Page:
As it was, the dancing on Saturday night wasn’t up to keeping the work fresh looking. And the arms bent down from the elbows, hands flexed from the wrist, Nijinsky-like, is such an old-fashioned cliché a century later that it can hardly be seen as modern, only as facile.
Ihde partnered Aldridge beautifully and without mishap, but when she later fails to find him as she peers around the stage and Hussey appears instead, things don’t add up. Aldridge is taller and more mature than Hussey, and while each dances perfectly well aside from each other, their partnering just doesn’t fit.
Not only was there no chemistry between them that would make it believable for the classicist to crossover to take the modernist for her lover, but there were frequent clumsy gropings in the partnering that clearly had Aldridge stiffening with nerves. And when Hussey holds her, head to the floor, while she hurriedly unpins her hair to free her, it’s not sensual at all.
How much sexier if Martins had Mademoiselle Classique languidly undoing the twist and flinging her pins (the hair and leg kind) to the wind while teasing Mr. Modern before abandoning herself to him? As for the partnering of Ihde and Bowman, no matter how much she sizzled as Ms. Modern (and she did, spectacularly), she couldn’t light a flame under Monsieur Classique.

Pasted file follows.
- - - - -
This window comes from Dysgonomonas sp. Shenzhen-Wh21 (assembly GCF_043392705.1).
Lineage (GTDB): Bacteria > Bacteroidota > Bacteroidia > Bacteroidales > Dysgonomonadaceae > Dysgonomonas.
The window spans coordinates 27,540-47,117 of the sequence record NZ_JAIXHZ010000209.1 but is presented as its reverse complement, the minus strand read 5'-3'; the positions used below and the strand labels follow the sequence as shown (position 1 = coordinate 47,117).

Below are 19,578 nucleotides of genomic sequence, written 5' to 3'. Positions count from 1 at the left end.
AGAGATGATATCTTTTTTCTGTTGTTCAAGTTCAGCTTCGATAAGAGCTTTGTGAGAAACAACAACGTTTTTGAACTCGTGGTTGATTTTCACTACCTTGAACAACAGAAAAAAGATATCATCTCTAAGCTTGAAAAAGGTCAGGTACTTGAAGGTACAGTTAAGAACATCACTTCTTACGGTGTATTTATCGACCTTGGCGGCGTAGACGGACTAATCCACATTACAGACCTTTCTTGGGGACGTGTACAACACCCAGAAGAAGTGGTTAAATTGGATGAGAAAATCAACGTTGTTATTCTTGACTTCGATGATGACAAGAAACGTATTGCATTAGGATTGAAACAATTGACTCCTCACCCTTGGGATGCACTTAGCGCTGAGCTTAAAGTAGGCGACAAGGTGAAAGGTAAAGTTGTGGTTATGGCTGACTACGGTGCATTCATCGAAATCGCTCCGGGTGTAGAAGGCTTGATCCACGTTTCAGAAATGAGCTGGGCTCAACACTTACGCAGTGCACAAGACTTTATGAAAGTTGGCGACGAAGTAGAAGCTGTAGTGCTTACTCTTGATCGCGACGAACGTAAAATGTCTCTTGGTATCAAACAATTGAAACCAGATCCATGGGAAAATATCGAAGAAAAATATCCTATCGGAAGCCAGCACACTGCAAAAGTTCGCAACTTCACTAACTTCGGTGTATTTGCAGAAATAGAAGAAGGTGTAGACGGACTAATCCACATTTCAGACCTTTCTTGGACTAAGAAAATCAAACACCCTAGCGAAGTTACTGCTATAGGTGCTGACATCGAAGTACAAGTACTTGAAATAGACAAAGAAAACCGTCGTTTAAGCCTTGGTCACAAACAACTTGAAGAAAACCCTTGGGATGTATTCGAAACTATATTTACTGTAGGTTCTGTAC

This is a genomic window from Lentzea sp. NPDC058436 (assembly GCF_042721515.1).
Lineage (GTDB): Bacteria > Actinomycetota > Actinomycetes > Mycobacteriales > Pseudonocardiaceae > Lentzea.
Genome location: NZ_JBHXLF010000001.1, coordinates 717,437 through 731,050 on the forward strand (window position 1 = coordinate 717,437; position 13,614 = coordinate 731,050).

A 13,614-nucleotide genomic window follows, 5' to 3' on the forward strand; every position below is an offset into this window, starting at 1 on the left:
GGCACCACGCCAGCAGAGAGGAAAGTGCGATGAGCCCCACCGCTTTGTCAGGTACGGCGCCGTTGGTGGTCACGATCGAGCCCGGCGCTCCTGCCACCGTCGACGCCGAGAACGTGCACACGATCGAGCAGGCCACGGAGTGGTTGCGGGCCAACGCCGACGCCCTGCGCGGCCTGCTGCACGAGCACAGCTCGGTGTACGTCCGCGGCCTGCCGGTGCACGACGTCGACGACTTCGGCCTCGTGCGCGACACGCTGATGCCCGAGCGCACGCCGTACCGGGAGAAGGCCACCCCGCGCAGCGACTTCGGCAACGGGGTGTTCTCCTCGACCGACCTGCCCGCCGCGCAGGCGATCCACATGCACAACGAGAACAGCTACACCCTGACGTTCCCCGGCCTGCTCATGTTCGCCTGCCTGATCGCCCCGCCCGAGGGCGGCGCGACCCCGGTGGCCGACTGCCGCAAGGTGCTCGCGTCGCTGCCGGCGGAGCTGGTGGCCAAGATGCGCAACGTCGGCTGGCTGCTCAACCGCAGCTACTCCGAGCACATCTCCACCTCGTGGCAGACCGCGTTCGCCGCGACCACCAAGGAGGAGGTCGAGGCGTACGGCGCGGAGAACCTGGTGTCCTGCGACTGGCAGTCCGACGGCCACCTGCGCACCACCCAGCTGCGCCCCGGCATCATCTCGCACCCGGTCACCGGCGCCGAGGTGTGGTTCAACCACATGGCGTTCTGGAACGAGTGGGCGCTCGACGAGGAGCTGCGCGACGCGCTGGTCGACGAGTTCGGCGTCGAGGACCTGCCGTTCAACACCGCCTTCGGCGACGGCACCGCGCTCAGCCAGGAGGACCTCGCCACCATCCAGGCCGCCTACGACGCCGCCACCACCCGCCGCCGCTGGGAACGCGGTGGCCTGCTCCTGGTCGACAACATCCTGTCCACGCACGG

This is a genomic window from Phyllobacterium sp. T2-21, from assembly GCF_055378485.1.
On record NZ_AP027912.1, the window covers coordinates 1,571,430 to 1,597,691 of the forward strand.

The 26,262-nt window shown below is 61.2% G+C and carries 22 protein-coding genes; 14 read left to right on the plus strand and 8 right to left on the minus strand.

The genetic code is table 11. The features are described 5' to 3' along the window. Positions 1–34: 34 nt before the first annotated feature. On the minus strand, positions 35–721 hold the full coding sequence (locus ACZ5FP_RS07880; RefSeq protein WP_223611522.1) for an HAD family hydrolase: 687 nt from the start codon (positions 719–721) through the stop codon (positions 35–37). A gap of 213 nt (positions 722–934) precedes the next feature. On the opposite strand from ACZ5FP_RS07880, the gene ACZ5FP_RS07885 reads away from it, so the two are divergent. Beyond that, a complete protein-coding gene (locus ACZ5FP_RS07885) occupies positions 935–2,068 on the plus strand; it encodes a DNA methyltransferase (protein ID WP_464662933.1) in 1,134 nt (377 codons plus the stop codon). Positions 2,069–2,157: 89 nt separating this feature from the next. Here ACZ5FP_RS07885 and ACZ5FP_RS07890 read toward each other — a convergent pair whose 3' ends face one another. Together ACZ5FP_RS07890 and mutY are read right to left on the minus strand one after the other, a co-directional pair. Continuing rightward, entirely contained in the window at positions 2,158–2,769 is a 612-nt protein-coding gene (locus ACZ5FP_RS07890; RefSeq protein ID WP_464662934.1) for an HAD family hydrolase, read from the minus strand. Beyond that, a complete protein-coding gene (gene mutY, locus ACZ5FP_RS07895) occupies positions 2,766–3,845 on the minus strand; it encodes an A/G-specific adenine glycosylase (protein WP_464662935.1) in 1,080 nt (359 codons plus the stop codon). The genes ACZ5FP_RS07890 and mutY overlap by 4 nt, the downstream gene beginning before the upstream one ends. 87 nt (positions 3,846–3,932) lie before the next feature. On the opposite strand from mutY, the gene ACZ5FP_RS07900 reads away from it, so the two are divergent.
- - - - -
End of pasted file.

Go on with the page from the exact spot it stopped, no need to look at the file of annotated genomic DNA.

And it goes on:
The Martins opened the show, and while it contrasted nicely in coloration and lighting, and musically to Neenan’s darker, more inscrutable work to a non-lyrical Pierre Boulez work of plinking strings, it did nothing to set it up. Neenan’s nine dancers excelled in this piece, which required no sensual connection between the actors— just beautiful precision dancing, and they gave him that.
Biblical birds and beasts
Here, Aldridge’s lyricism and Hussey’s easy phrasing seemed less stressed, more innocently playful. Central to the piece were the duets between Brooke Moore and principal danceur Francis Veyette, and Jermel Johnson’s skittering in a squat around Lauren Fadeley while spinning her was dazzling. (Johnson, Fadeley, Hussey and Moore will all move up from soloist to principal next season.)
The wonderful costumes by Christine Darch minimally suggested the birds and beasts of the Biblical passage from Psalm 104 that inspired the work, but John Hoey’s relentlessly dark lighting kept us from enjoying their colors to the fullest. Was there no daylight in paradise?
So the finale— the Robbins— was a crowd-pleasing grand finale. It was fun to watch my favorites, like the elegant Caroline Curcio and the suave Jonathan Stiles, boogie out in sneakers to Robert Prince’s Bernstein-like score.
But is the mission of a great company merely to entertain? Shouldn’t it also be to educate and elevate the artistic palate of their audience? The Pennsylvania Ballet could be an international sensation instead of a regional stalwart if it didn’t play it so safe.
These dancers always rise to the occasion when they feel challenged. Audiences can too.
Respond to this Article